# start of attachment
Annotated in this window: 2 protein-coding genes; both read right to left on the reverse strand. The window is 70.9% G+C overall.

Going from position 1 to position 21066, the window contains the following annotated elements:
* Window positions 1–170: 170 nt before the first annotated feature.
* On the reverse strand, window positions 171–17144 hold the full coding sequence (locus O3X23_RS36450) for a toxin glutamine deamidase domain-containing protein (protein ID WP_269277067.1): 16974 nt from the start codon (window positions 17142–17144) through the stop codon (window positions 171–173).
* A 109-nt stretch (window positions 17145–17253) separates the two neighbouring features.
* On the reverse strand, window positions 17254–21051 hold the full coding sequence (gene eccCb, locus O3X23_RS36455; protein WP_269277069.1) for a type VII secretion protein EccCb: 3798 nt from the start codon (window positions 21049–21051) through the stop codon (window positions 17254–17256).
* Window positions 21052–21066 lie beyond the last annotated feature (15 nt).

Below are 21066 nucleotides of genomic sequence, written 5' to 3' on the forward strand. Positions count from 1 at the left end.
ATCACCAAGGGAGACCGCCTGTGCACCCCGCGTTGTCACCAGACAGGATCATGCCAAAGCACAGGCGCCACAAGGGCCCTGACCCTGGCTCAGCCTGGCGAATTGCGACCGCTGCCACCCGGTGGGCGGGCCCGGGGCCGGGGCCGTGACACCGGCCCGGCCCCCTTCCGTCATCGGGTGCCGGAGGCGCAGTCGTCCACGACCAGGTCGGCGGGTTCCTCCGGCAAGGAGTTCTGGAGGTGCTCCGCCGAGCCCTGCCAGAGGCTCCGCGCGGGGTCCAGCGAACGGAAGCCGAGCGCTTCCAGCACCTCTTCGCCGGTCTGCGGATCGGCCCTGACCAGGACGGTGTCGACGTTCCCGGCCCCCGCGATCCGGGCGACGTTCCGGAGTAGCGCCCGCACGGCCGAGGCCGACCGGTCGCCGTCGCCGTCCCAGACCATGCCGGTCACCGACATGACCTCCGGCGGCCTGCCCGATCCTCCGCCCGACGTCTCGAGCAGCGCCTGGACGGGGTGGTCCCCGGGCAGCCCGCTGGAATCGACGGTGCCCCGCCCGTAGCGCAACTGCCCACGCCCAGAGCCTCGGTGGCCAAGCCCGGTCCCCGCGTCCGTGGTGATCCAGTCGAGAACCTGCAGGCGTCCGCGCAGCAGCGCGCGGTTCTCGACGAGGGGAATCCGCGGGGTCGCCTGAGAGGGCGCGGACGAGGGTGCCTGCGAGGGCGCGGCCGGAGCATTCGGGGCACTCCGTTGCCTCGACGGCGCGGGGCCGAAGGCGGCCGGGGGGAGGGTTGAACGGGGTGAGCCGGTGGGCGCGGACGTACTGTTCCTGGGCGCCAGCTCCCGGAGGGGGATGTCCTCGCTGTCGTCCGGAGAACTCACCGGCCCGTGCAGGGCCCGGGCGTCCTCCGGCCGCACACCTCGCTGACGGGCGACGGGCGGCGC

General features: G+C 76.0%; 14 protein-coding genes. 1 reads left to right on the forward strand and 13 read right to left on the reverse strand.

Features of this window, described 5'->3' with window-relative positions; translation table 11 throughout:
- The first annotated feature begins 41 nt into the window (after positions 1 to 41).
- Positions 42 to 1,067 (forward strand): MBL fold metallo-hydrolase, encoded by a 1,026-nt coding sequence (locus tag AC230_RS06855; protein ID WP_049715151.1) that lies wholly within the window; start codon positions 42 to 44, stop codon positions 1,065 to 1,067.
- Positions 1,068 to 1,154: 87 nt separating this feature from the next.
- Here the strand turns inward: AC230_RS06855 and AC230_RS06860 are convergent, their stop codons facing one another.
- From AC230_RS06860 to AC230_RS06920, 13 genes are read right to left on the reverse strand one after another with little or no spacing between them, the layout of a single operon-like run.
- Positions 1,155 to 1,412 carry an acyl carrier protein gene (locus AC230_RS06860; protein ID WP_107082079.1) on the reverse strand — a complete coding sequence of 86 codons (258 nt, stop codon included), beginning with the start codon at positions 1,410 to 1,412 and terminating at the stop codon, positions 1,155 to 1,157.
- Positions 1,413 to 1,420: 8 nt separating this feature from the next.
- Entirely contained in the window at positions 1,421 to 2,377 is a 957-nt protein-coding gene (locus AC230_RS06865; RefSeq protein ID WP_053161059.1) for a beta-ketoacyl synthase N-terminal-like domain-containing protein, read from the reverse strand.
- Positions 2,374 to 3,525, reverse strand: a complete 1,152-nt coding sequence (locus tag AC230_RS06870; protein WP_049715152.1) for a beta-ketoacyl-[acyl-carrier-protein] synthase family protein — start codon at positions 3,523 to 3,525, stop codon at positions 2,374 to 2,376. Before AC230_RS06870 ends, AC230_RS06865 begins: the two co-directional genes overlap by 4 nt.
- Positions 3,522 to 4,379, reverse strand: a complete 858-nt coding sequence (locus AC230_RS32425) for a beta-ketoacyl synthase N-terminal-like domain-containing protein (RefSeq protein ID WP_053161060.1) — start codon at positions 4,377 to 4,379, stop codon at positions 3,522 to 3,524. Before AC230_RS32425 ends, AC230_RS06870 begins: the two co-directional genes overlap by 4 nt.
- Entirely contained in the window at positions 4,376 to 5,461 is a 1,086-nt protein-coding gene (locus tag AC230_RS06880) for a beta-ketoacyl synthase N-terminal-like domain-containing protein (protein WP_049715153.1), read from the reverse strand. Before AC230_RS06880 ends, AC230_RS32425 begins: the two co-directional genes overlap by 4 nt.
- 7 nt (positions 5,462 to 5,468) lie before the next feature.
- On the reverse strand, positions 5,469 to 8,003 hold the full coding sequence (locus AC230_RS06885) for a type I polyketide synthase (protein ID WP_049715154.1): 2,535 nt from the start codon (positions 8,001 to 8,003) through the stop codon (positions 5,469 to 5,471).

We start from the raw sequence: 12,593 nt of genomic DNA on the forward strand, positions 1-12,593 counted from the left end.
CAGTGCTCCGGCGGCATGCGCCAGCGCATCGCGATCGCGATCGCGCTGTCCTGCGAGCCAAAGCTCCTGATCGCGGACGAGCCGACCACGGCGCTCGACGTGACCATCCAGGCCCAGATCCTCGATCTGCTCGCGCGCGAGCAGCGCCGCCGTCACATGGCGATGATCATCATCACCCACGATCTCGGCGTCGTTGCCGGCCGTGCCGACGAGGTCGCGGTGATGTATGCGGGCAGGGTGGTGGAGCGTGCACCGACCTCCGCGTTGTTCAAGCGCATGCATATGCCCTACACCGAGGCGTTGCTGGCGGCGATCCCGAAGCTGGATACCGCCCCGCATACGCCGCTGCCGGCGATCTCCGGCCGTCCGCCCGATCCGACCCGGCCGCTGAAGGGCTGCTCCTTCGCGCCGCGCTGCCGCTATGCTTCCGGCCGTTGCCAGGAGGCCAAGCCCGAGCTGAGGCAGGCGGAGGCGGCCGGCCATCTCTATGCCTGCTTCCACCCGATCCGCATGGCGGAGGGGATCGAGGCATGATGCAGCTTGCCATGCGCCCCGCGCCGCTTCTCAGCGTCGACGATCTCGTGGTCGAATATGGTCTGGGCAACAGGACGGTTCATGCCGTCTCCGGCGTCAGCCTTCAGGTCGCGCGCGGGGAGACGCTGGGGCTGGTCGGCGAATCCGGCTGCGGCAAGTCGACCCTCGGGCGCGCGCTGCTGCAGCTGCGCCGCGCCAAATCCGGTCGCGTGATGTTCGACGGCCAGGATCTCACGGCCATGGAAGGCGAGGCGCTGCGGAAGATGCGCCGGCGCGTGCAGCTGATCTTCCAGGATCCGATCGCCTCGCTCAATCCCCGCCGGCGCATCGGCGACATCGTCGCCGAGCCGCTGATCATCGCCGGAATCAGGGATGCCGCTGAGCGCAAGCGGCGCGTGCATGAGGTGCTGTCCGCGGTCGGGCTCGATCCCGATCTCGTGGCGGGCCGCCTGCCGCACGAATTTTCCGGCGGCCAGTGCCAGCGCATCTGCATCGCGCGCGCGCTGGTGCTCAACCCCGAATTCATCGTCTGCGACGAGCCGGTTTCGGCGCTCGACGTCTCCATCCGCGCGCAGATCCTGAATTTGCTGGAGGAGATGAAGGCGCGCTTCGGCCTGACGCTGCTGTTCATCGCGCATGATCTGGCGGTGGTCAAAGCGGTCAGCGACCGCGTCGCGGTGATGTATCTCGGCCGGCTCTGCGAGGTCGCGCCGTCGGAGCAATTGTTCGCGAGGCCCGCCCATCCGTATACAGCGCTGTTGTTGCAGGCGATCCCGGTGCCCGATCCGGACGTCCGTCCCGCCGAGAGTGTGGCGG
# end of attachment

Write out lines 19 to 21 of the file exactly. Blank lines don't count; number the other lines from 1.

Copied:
- Entirely contained in the window at positions 1,421 to 2,377 is a 957-nt protein-coding gene (locus AC230_RS06865; RefSeq protein ID WP_053161059.1) for a beta-ketoacyl synthase N-terminal-like domain-containing protein, read from the reverse strand.
- Positions 2,374 to 3,525, reverse strand: a complete 1,152-nt coding sequence (locus tag AC230_RS06870; protein WP_049715152.1) for a beta-ketoacyl-[acyl-carrier-protein] synthase family protein — start codon at positions 3,523 to 3,525, stop codon at positions 2,374 to 2,376. Before AC230_RS06870 ends, AC230_RS06865 begins: the two co-directional genes overlap by 4 nt.
- Positions 3,522 to 4,379, reverse strand: a complete 858-nt coding sequence (locus AC230_RS32425) for a beta-ketoacyl synthase N-terminal-like domain-containing protein (RefSeq protein ID WP_053161060.1) — start codon at positions 4,377 to 4,379, stop codon at positions 3,522 to 3,524. Before AC230_RS32425 ends, AC230_RS06870 begins: the two co-directional genes overlap by 4 nt.